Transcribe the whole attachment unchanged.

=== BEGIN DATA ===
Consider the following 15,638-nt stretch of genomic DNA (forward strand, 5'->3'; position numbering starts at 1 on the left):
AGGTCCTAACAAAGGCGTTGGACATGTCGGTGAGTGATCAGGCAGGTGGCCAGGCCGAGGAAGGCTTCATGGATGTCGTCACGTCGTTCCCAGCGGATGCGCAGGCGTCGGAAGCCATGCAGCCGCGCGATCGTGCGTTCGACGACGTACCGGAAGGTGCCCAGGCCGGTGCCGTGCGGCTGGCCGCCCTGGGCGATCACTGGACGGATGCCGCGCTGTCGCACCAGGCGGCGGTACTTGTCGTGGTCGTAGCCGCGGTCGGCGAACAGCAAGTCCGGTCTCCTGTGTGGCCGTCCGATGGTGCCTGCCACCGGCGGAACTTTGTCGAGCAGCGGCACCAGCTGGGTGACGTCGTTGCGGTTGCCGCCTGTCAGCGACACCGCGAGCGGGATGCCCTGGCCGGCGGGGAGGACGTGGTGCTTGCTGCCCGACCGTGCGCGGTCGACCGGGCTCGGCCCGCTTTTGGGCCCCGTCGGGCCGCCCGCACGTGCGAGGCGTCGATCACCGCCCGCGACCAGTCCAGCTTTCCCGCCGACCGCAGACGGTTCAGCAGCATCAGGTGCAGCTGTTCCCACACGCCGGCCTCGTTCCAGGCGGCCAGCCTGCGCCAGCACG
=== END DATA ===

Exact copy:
Consider the following 15,638-nt stretch of genomic DNA (forward strand, 5'->3'; position numbering starts at 1 on the left):
AGGTCCTAACAAAGGCGTTGGACATGTCGGTGAGTGATCAGGCAGGTGGCCAGGCCGAGGAAGGCTTCATGGATGTCGTCACGTCGTTCCCAGCGGATGCGCAGGCGTCGGAAGCCATGCAGCCGCGCGATCGTGCGTTCGACGACGTACCGGAAGGTGCCCAGGCCGGTGCCGTGCGGCTGGCCGCCCTGGGCGATCACTGGACGGATGCCGCGCTGTCGCACCAGGCGGCGGTACTTGTCGTGGTCGTAGCCGCGGTCGGCGAACAGCAAGTCCGGTCTCCTGTGTGGCCGTCCGATGGTGCCTGCCACCGGCGGAACTTTGTCGAGCAGCGGCACCAGCTGGGTGACGTCGTTGCGGTTGCCGCCTGTCAGCGACACCGCGAGCGGGATGCCCTGGCCGGCGGGGAGGACGTGGTGCTTGCTGCCCGACCGTGCGCGGTCGACCGGGCTCGGCCCGCTTTTGGGCCCCGTCGGGCCGCCCGCACGTGCGAGGCGTCGATCACCGCCCGCGACCAGTCCAGCTTTCCCGCCGACCGCAGACGGTTCAGCAGCATCAGGTGCAGCTGTTCCCACACGCCGGCCTCGTTCCAGGCGGCCAGCCTGCGCCAGCACG